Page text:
Lay out a map of the world, close your eyes and put down a finger. Locate the closest country. Now find a restaurant within one hour driving distance of your home that specializes in this country’s cuisine. Go there and ask the server to bring you their favorite items on the menu.
“I’ve been unplugging every week for more than two years and still, nearly every week, as Friday night draws near, I’m bothered: why am I doing this again? The whole idea of depriving myself of computers for one can feel like a showy, self-conscious and ultimately meaningless exercise. Look at me! Different than those around me! Nobler! More authentic! Deeper! Why not actually change the way I deal with technology in my actual life rather than go through this weekly exercise/performance? And it is awfully inconvenient. After a round of teeth gnashing, I unplug anyway, and at some point I’m always reminded why. It’s something. It’s a stand. It’s worth taking action that’s personal and direct and that reflect my deepest priorities. It makes space for real life, unmediated experience and reminds me that sometimes it’s the limits that help us feel most free.” (Christopher Noxon)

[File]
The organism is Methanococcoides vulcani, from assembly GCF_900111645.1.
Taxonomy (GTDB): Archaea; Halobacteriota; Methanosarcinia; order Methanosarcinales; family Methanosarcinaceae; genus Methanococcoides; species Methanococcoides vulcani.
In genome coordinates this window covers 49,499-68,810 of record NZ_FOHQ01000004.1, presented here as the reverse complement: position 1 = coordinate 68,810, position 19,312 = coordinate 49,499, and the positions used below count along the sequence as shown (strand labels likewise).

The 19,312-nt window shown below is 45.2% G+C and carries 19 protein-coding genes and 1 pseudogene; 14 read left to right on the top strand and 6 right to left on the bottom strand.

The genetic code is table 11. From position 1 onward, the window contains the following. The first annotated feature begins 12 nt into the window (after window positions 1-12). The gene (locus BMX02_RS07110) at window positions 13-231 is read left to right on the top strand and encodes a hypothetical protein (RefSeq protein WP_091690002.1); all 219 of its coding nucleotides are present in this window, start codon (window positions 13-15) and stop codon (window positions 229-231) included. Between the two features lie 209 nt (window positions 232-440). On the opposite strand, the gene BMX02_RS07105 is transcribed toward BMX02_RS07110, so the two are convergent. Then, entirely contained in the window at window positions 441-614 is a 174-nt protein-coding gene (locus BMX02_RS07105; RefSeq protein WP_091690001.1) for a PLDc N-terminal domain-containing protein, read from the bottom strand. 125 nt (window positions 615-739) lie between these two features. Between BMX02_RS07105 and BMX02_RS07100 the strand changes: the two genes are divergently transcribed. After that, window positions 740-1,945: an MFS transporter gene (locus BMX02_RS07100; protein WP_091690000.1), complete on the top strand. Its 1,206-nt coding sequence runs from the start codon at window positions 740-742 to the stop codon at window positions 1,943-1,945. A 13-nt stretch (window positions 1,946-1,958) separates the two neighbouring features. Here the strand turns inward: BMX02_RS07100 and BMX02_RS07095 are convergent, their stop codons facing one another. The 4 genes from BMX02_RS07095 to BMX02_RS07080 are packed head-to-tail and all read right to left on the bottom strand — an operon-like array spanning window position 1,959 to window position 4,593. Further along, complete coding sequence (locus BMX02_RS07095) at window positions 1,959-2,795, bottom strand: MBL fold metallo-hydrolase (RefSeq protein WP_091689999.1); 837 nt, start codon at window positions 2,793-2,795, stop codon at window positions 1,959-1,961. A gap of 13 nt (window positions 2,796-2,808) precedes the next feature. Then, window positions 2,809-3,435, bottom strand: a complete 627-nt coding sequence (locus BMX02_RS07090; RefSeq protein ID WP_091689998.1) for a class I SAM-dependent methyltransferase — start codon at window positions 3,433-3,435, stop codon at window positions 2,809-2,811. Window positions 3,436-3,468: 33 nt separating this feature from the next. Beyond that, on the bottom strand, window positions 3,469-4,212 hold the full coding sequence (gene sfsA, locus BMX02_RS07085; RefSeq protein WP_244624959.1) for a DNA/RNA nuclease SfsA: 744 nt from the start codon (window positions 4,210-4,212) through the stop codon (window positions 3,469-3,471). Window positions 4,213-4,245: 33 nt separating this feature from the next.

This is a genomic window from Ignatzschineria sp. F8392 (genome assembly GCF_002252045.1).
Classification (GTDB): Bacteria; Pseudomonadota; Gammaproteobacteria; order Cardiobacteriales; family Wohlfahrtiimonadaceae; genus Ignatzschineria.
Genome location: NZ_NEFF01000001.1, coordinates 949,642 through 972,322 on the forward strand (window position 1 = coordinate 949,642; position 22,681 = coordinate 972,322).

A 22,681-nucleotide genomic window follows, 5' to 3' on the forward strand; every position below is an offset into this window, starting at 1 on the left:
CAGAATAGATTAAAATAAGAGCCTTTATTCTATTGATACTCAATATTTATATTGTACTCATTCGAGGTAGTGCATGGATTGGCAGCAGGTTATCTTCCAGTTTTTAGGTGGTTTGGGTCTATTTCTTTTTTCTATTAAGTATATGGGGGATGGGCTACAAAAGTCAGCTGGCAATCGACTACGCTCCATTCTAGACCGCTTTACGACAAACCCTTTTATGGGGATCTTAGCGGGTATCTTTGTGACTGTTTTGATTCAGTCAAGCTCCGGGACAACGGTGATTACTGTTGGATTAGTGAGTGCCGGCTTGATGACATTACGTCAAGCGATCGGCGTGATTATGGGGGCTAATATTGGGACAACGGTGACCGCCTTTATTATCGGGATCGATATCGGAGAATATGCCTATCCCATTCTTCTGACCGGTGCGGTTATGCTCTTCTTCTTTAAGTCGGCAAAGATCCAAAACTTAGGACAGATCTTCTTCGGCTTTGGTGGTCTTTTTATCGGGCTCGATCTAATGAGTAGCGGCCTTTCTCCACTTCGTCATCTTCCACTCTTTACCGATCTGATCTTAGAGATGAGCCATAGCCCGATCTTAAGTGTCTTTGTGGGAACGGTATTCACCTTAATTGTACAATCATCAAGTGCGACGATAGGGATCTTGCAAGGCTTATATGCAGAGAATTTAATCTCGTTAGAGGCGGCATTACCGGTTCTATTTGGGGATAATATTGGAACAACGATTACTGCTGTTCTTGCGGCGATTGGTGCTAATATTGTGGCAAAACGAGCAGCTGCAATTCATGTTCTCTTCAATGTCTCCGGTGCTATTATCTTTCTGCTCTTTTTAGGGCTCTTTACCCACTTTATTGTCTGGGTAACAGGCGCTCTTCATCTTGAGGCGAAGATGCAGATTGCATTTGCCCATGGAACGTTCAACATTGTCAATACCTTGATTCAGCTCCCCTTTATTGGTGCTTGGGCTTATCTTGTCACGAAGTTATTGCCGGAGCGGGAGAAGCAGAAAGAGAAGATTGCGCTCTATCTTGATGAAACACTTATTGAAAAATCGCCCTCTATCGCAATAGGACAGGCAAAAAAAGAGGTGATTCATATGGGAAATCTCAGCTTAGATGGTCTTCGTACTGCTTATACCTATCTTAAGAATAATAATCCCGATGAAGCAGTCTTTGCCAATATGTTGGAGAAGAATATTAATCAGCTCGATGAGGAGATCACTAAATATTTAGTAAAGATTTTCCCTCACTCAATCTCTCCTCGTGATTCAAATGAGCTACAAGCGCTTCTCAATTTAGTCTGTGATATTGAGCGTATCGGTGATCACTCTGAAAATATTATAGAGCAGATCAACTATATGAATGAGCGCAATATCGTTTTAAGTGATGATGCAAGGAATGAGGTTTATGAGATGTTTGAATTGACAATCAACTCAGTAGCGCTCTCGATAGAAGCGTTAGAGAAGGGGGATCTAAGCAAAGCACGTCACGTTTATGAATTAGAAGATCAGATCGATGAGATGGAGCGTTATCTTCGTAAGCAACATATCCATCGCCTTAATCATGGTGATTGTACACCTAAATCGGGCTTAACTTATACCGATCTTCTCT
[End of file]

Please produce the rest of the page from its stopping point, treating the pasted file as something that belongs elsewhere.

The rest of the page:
There may be no more quintessentially LA experience than spending a late-summer afternoon at the Lake Shrine Temple operated by the Self Realization Fellowship.Tucked into a small ravine near where Sunset Boulevard meets PCH sits this oasis of groovy, mindful tranquility. The ten-acres of lillypads, windmills, shrines and meditation spots are a perfect place for some unplugged goodness.
Twenty minutes north of Berkeley, along a drab and unremarkable commercial stretch, you’ll find a peculiar and wholly wonderful place – Playland-not-at-the-Beach, a shrine to the obsessions of one Richard Tuck, amusement park fanatic and lover of circuses, toys and all things childlike. Playland-not-at-the-beach is primarily focused on memorializing the long-shuttered Bay Area attraction Playland, but it also hosts special events like the one this Saturday: a local celebration of Talk Like a Pirate day featuring a (presumably pirate-talking) kid magician. Along with a few salvaged ride parts, games and costumes, the museum has a full room of (free play!) pinball machines and working carnival games.
Get down to 14th Street today (from Avenue C to the Hudson) for the last day of the Art in Odd Places Festival, the annual event that sets loose on the street all manner of site-specific installations and out-there performance art. Men in minotaur masks, giant ketchup bottles, video projections on the walls of bodegas — just another day in the city.